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Sewer, water connection mandate to remain in Howard

By Kevin Boneske
Staff Writer

HOWARD – Buildings in the village usable for human occupation and fronting streets serviced by sewer and water will still be required to connect to those utilities, but with one exemption added.

The Howard village board voted 7-2 Monday, March 11, to keep that mandate, but exempted the connection requirement for homes located more than 400 feet from a street.

Trustees Craig McAllister and Cathy Hughes opposed the board’s motion with President Burt McIntyre and trustees Ron Bredael, Chris Nielsen, John Muraski, Scott Beyer, Ray Suennen and Adam Lemorande voting in favor.

The matter came before the board at the request of McAllister, who has been critical of thousands of dollars in special assessments being charged to village residents who have existing wells and septic systems, but must connect to sewer and water when those municipal services are extended past their houses.

A village map provided to the board showing possible future assessment parcels indicated there are 162 homes that might be likely to connect to municipal utilities and another 170 homes unlikely to be required to connect.

The village code related to a mandatory water connection states, “A building located adjacent to a street in which there is a public water supply shall be connected to the public water supply unless otherwise approved by the village board.”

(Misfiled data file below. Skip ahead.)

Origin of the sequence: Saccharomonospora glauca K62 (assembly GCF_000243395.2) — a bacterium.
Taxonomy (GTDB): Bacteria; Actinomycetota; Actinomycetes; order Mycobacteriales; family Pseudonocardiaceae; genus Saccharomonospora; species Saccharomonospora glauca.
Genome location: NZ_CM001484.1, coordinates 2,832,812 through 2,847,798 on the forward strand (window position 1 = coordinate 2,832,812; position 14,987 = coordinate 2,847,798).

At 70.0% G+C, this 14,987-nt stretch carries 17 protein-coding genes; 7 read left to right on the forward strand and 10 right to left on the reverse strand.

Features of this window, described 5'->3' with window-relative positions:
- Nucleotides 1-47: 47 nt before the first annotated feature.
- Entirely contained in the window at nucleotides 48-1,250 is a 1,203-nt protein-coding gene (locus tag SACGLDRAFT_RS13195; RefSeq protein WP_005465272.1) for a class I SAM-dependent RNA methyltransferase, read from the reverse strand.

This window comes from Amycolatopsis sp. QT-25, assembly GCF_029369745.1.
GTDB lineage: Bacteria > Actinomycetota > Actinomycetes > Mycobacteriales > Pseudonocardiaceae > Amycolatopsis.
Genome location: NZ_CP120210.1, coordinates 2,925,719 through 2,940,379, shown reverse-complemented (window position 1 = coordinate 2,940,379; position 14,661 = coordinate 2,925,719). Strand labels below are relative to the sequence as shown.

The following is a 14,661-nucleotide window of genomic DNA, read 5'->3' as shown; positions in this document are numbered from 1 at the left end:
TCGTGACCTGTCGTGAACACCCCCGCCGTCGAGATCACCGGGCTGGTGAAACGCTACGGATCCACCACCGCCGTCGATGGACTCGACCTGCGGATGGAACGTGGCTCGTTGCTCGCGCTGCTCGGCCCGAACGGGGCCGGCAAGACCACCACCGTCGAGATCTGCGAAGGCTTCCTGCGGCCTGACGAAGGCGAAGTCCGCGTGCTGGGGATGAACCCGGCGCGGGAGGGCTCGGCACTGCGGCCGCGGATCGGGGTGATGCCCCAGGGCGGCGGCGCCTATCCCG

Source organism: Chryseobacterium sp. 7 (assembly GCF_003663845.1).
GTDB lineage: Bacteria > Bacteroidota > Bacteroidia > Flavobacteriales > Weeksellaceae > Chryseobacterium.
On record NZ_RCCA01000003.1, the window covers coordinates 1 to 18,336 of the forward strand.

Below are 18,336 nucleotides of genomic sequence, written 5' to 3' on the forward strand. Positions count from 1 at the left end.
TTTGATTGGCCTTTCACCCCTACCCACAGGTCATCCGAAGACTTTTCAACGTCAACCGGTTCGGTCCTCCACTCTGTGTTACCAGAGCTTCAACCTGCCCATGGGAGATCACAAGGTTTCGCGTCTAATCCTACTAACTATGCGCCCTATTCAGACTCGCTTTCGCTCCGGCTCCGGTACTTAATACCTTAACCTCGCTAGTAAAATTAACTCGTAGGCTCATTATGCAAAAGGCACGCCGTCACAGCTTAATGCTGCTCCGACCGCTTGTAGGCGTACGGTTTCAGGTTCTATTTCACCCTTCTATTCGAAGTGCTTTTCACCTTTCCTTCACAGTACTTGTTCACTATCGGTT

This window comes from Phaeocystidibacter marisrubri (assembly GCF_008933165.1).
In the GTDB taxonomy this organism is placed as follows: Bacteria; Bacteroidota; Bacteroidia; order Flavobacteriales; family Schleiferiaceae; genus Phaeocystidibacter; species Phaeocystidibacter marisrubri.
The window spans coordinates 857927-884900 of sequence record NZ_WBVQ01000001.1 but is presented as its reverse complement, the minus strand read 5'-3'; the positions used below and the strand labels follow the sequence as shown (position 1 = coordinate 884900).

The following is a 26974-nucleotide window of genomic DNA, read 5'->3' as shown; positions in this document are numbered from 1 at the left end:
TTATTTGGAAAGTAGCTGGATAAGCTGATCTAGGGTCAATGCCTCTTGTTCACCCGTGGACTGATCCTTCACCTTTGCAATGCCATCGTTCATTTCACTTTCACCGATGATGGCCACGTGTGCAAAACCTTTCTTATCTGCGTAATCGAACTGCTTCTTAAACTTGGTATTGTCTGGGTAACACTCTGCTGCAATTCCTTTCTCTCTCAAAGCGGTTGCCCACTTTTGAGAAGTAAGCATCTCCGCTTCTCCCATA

A staff report provided to the board by Geoff Farr, director of public works, also pointed out the village code requires connecting to an adjacent sewer system within 30 days of written notice.

Farr, who recommended keeping the mandate in place, said a municipal water supply is better suited to protecting public health than private wells.

“This basically boils down to public health and safety,” he said.

Farr also noted municipal water is tested for the presence of dozens of chemicals, while a sanitary sewer system takes waste away from properties to a treatment plant.

He said eliminating the connection requirement would result in “many, many issues” for the village.

However, McAllister took exception to the information Farr reported to the board, noting he couldn’t find evidence of septic systems causing groundwater contamination.

Instead, McAllister said he found evidence of problems with municipal sewer and water systems being linked to pollution, such as with the Milwaukee Metropolitan Sewerage District dumping raw sewage into Lake Michigan and when Milwaukee’ water supply was affected by cryptosporidium in 1993.

“If we’re looking for point-source polluters, to say that the public utilities never pollute or they’re always 100 percent foolproof is as foolish as the notion as anything is ever being foolproof,” McAllister said.

When McAllister asked about Farr having a well and septic system at his own home and the effect on the environment, Trustee John Muraski interjected, “This is not about Mr. Farr.”

McIntyre, who noted he didn’t want to do away with the connection requirement, said he would consider an exemption.

“We can’t just simply say, ‘I’m a property owner and I can do any damn thing I want with my property,’” he said. “That’s not true – not in the municipality where we all depend on each other.”

Two members of the public spoke in favor of eliminating the connection mandate.

Kathy McAllister questioned whether it was money instead of public health the village was worried about, because homes not next to sewer and water service still wouldn’t have to connect.

Kathy McAllister also noted chemicals are put into a municipal water supply.

“Our water in our own wells are far superior,” she said.

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